Dear Writer-Friends,

I've been self-publishing since 2011, and I've shared the knowledge I've gained in two books: the Indie Author Survival Guide, Second Edition, and For Love or Money. I'm not an indie rockstar or a breakout success: I'm one of thousands of solidly midlist indie authors making a living with their works. These books are my way of helping my fellow authors discover the freedom of indie publishing. Write on, writer-friends!

S.K. Quinn, Independent Author of Science Fiction

CLICK HERE TO GET YOUR QUICK START GUIDE TO SELF-PUBLISHING and to be notified when the 3rd Edition of the Indie Author Survival Guide releases!

Wednesday, September 26, 2012

Tips N Tricks: A Checklist for Self-Publishing

Commenter, author, and blog-follower Adriana asked if I would put together a checklist for self-publishing. A comprehensive checklist is probably impossible, as it would include a whole lotta marketing stuff (I recommend you make your own, tailored marketing plan, especially for your first book). But here's a checklist that will hopefully help point you in the right direction for getting that first book uploaded and on sale.

These are my best recommendations (i.e. unless you're a professional designer, I recommend hiring a designer, etc.). YMMV


  1. Decide if you really want to self-publish this novel
    1. see my Seven Questions to Ask Before Self-Publishing
    2. make a business plan
    3. have goals beyond this book
  2. Hire a copyeditor
    1. Send several copyeditors a 5-10pg sample to edit and get quotes
    2. See who fits your style as well as your pocketbook
    3. Plan ahead - I highly recommend my copyeditor Anne Victory of Victory Editing, but she books up months in advance. The editing job itself can take a couple weeks.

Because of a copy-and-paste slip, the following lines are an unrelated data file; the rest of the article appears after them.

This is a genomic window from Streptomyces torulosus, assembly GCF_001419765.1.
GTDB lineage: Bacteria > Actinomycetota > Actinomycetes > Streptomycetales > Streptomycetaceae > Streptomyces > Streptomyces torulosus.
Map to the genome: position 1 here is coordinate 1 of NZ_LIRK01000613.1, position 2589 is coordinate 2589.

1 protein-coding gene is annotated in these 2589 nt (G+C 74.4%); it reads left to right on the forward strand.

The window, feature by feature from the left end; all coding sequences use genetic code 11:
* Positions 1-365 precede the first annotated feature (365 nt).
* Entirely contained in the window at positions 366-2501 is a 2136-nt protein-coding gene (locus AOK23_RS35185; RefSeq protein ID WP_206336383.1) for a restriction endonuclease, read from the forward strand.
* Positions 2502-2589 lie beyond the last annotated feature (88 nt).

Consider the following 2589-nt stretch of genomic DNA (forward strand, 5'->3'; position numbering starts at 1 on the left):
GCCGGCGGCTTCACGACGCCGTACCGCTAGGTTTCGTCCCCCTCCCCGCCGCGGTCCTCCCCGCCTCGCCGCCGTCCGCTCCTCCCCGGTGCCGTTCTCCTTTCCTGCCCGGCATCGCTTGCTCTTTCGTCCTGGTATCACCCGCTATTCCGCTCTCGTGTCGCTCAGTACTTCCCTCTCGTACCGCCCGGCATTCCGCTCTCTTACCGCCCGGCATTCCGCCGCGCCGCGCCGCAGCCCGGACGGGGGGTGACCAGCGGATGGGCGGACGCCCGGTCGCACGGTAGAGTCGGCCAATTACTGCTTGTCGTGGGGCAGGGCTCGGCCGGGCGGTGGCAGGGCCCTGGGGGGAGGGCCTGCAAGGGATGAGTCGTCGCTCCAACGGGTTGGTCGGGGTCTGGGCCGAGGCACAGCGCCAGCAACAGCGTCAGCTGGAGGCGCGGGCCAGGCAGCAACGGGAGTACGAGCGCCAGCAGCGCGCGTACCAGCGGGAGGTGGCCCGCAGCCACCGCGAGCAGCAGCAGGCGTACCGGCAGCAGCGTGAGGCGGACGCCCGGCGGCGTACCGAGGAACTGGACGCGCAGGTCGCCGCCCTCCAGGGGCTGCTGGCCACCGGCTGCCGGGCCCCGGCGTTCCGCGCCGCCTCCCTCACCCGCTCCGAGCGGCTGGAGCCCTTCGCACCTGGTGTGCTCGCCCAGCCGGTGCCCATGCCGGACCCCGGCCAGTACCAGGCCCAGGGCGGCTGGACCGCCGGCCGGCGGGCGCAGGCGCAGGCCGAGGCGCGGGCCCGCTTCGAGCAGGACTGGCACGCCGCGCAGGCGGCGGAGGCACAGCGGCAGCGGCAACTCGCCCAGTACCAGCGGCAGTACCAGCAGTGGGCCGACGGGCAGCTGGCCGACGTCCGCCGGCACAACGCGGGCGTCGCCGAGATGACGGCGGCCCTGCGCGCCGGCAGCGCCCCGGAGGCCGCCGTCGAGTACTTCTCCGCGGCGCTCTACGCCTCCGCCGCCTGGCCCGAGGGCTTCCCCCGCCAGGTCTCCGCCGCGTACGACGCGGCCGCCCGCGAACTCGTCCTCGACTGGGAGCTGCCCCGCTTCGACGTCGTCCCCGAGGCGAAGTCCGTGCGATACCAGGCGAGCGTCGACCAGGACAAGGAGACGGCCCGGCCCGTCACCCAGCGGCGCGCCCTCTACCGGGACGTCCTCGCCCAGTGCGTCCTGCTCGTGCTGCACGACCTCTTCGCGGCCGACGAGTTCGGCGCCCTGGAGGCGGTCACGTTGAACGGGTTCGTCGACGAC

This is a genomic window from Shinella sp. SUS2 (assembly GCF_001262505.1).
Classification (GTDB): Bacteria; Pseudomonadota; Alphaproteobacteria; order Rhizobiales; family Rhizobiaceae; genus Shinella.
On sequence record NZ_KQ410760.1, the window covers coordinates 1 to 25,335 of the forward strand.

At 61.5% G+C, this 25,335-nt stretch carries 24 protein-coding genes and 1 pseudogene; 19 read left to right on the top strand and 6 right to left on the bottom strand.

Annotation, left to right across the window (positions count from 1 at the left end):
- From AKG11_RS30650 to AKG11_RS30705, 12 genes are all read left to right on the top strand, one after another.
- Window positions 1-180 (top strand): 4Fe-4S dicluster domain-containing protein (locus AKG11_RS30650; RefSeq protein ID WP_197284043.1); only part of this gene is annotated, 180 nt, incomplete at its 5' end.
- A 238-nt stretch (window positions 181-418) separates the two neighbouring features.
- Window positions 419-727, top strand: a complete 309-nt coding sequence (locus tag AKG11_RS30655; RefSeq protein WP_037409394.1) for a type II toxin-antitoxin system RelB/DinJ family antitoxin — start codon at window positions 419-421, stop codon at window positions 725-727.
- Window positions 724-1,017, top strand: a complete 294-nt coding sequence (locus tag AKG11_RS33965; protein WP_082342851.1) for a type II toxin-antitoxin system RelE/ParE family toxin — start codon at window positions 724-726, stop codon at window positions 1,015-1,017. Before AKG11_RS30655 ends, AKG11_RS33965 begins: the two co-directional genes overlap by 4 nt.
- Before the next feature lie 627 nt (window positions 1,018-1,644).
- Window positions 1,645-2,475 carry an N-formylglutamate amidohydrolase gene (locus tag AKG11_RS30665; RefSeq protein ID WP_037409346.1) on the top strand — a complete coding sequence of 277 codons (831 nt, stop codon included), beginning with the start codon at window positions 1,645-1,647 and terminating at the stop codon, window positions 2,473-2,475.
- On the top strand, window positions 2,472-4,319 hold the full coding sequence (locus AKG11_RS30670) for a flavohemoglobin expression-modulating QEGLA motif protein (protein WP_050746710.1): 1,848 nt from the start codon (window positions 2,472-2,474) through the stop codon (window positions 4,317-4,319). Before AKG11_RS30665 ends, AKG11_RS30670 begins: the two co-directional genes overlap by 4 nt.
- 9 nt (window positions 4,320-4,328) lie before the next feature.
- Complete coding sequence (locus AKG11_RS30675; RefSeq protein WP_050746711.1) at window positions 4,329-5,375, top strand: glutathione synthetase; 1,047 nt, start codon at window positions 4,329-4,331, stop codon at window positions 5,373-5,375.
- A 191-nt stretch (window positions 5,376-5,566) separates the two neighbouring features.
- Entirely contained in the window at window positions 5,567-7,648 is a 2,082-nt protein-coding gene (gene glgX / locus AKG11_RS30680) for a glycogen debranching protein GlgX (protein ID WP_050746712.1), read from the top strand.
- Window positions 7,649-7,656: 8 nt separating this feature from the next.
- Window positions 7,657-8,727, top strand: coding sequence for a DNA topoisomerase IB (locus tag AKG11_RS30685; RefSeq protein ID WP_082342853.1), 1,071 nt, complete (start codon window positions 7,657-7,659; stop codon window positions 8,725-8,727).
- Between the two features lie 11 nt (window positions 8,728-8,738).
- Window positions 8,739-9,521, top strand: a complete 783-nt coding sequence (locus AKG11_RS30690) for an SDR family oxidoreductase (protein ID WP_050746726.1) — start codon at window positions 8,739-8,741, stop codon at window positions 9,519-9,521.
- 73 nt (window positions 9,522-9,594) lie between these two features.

3. Hire a cover designer
    1. Peruse the top 100 books on Amazon in your category. You want your cover to sit comfortably next to these.
    2. Get recommendations, peruse the galleries of several cover designers to get a feel for their work, and ask them for quotes
    3. Once you've got a contract for the work, make sure you work closely with your designer to get the end result you desire. The actual work can take days or weeks, depending on the schedule of the designer.
    4. I highly recommend Dale Pease, my cover designer - he has 20 years experience designing magazine covers, and it shows. Also: he's a genius.
  4. Order any swag you might need. I'm not a fan of lots of swag - it's costly and doesn't have a high ROI (Return on Investment) - but I highly recommend professionally designed bookmarks. Dale designed my bookmarks, and I had them printed through gotprint.com.
  5. Incorporate your edits from the copyeditor
  6. Format your ebook - hire someone to format, or do your own.
  7. Format your print book - send off for proofs (this will take a couple weeks total turn-around, so plan ahead for print, or release print separately)
  8. Proofread - send it to at least one other friend, plus proofread the book yourself on both the ebook and print version. For print, I usually read backwards, trying to catch every last typo.
  9. Upload to the Big Four retailers (Amazon, B&N, iTunes, Kobo) - these take between 12 hours and 4 days to go live, so plan ahead
  10. Add your book to Goodreads (you may want to do this earlier, even before you have a cover, as a placeholder for advanced buzz)
  11. Announce your book on all your social networks and newsletter/email; add your cover and links to your email signature, board profiles, FB page, and anywhere else you can get away with it.
IF YOU'RE DOING ADVANCED BUZZ
    1. Four to six weeks from publication, announce the book, reveal the cover, put your marketing plan into play.
    2. Send your ARC to reviewers (note: do this AFTER the copyeditor - while ARC technically means BEFORE copyediting, you don't need to give reviewers any more reason to complain about low quality indie books by handing them a product that's not finished)

In other news: Draft Two of Free Souls is complete and off to my critique partners. I'll be spending the day pretending I'm not sick and catching up on some critiquing of my own.

One more Tips N Tricks then we'll be back to our normally scheduled programming...

17 comments: